Tuesday, December 3, 2013

The Olde Curmudgeon -- Chapter 7

...continued from Chapter 6.

Chapter 7. The Allegory of the Check Sorting Process

"The Check Sorting Process...," said Jack.

"Yeah.  You remember checks," the old curmudgeon said. "They were rectangular pieces of paper on which people promised, no foolin', that they had the money in the back to cover a payment."

Jack scowled.  "I know what a check is."

"More like was.  It's like printing with ink on hot lead.  They were printing that way since Gutenberg, and in an instant it was all gone.  An entire industry, a whole technology.  Pfft."  He snapped his fingers.

"The allegory...?" Jack prompted.

"Oh, yeah."  The curmudgeon pulled on his jacket and pulled a cloth cap down over his head. 

In check processing, various depositors bring in checks drawn on different banks for deposit to their accounts.  Their bank's problem is to get these checks back to the other banks that issued them so they can get the cash behind them.  In the olden dayes, they gave packets to messengers, who ran about Manhattan hand-carrying the checks back to the issuing banks.  Then one day some of these messengers decided it would be simpler if they all met at a tavern someplace, hoisted a few, exchanged checks, and then went back to base. The result was the Bank Clearinghouse. 

So the banks send bags of unsorted checks to the clearinghouse with an accounting of the amounts.  The Clearinghouse identifies and tracks the amounts, runs the check through a sorting machine that reads the bank routing number in the lower left corner of the check and tips it into an assigned pocket.  Then it bundles the checks from each pocket and sends them back to the issuing bank with a 'cash letter' accounting for the amounts.

So once upon a time, a bank vice president noticed on the monthly report that errors in this check processing operation were more frequent than he remembered. They were running around 13 errors per 100,000 checks, but he recollected that they had once been 8.5 errors per 100,000 checks.  

"Nice to see he was on top of things," Jack commented drily.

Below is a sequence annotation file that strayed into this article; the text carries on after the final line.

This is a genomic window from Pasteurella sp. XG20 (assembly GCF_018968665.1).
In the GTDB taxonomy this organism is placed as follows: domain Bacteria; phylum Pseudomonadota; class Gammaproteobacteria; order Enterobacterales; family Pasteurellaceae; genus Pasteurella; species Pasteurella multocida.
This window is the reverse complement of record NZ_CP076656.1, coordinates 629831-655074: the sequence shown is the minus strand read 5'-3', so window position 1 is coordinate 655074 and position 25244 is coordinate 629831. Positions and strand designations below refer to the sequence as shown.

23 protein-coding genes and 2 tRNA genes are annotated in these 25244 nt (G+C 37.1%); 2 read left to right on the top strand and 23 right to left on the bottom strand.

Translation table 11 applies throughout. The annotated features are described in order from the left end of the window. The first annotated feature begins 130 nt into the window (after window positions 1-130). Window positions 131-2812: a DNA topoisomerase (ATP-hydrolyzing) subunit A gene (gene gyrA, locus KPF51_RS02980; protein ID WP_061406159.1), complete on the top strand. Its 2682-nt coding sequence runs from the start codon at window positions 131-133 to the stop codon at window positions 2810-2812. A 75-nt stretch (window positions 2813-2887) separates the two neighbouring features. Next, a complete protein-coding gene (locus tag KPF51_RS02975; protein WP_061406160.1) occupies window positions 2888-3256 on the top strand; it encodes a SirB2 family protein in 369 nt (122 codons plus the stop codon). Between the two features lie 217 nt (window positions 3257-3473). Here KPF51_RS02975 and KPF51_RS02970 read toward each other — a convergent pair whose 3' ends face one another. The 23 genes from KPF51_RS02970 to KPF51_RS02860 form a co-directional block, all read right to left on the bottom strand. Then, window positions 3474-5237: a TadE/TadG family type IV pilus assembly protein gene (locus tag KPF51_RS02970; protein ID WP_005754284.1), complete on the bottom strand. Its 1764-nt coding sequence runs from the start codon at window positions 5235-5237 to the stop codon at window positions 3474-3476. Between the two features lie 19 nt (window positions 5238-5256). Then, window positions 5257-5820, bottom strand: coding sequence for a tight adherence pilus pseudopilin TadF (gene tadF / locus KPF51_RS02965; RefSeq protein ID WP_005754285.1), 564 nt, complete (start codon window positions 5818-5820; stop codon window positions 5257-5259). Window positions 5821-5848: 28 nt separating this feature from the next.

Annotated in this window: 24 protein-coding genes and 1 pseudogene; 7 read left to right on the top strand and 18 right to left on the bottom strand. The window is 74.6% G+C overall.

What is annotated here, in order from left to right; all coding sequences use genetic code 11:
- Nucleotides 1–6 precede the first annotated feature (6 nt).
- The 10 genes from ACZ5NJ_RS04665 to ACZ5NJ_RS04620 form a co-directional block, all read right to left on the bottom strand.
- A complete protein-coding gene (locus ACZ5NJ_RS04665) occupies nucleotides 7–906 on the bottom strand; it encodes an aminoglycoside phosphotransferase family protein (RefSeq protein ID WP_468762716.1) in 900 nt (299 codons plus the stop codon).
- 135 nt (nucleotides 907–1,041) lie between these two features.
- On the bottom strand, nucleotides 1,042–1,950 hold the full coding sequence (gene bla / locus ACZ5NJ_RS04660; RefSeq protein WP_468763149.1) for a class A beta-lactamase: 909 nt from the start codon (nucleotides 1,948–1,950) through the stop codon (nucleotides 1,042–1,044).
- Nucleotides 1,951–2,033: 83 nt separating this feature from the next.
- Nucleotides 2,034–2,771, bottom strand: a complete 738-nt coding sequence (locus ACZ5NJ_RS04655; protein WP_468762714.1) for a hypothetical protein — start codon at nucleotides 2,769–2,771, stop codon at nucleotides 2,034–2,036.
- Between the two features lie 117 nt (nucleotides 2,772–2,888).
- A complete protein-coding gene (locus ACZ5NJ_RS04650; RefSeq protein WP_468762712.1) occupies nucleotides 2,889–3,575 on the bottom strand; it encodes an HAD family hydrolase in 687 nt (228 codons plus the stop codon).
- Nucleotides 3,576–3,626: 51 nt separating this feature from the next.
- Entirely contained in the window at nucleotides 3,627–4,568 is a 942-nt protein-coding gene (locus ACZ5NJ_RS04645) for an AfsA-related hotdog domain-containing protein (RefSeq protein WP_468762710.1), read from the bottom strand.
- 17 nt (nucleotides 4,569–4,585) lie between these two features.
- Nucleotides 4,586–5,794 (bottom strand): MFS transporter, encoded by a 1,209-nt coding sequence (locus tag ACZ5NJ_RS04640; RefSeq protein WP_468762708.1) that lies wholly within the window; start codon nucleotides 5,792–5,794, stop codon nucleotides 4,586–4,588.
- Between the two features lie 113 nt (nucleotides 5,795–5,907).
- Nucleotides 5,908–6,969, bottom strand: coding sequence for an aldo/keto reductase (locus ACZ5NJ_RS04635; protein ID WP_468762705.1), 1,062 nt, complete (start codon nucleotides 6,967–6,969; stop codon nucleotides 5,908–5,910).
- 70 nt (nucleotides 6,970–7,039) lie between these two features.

This was a large enough increase that even vice presidents notice. So he did what managers always do when faced with the Dread Unknown. 

He formed a Task Force.

It was called the "Quality Control Task Force" and he told them to find out who was screwing up so he could put the fear of God into them.  He gave them a Goal: 5 errors per 100,000 checks.  He was what we called a "Theory X" manager.

Now, none of the task force members was trained in problem solving and quality control. This was a bank, remember, and this was many years ago in the Days of Yore. However, one member knew someone who was an expert in quality control.  How did she know this?  She'd been married to him for a number of years. 

So she comes home from work one day and says, "Put your money where your mouth is. We don't even know where to start."  

And he gave her what has been called Flynn's Immortal Advice on Problem-Solving, which is: "Start Somewhere."  

She says, "You're a big help," He says, "I try to be."  

But the thing is: when you don't know anything about a problem, whatever you learn puts you ahead. What did I tell you was the first step in the Diagnostic Journey?

Jack bobbed his head. "Describe the Symptoms."

"That's right.  What is the size and shape of the problem. Look at it from Many Points of View.  One or more of these points of view is likely to give you a clue."

"Who's this Flynn character?"

"Just some blowhard statistician. He writes killer SF, though.  I'll give him that.  You ought to buy his stuff.  Meanwhile..."